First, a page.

New Mexico Senate recognizes more than 100 Laboratory COVID-19 researchers for contributions to the state and nation

The Laboratory invested $24.2 million in combatting the pandemic in FY 2020 and FY2021

March 21, 2022

Roundhouse Nm Opt

The New Mexico Legislature closed its 2022 session with the Senate lauding the contributions of Los Alamos National Laboratory researchers in the fight against COVID-19 with a memorial decree. The decree recognizes that, since the outbreak of the pandemic in 2019, the Lab’s COVID-19 researchers have:

  • Modeled COVID-19 infection data using bio surveillance
  • Analyzed cell phone data and the population’s mobility forecast COVID-19 transmission rates
  • Analyzed COVID-19 mutations
  • Used computing to forecast emerging COVID-19 variants
  • Modeled expected hospital usage
  • Evaluated the effectiveness of COVID-19 mitigation efforts
  • Provided web-based, publicly available data about COVID-19; and 
  • Assessed hundreds of potential COVID-19 scenarios for national and regional decision makers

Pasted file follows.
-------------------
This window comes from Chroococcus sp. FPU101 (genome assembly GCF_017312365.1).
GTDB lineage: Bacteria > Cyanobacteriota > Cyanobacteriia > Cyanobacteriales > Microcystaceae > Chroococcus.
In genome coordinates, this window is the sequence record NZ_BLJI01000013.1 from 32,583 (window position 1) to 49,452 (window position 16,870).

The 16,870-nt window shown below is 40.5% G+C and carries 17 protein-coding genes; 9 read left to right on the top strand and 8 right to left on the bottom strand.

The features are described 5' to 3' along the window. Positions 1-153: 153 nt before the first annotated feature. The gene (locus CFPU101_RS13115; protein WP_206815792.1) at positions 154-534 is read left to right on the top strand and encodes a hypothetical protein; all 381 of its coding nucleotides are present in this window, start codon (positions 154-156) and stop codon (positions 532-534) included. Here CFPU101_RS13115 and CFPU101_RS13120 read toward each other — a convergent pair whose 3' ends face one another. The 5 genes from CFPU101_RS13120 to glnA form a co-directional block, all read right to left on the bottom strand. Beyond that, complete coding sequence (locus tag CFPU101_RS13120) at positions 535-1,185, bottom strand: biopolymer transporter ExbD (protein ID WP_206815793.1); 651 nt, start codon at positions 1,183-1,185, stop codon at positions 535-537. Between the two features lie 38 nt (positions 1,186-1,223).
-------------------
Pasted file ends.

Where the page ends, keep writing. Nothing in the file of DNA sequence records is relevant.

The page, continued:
“I thank the Legislature for recognizing the COVID-19 researchers of Los Alamos National Laboratory,” said Director Thom Mason. “These employees shifted into overdrive when the coronavirus was detected in 2019 and never stopped. Their efforts are a perfect example of what the Laboratory does so well today: using our expertise in national security to protect New Mexicans and Americans from any threats that could befall them, including infectious disease, climate change, food scarcity, energy shortage and the weaponization of information.”

At the beginning of the pandemic in 2019, the Laboratory responded by establishing a special office for COVID-19. In addition, the Laboratory invested $24.2 million in combatting the pandemic in FY 2020 and FY2021. These dollars were targeted to research and development, disease testing and technology evaluation. 

“The researchers at Los Alamos National Laboratory have been invaluable allies in caring for our communities,” said Senator Leo Jaramillo, who proposed the decree. “What all elected officials want most is to make intelligent, informed decisions in the best interests of the people they represent, and the Lab has helped us do that time and time again over the past two years. On the Senate floor, I also had the honor of recognizing the Occupational Medicine Team and the work they have done to keep the Los Alamos workforce safe.”

Learn more about the Laboratory’s contribution to fighting the pandemic here.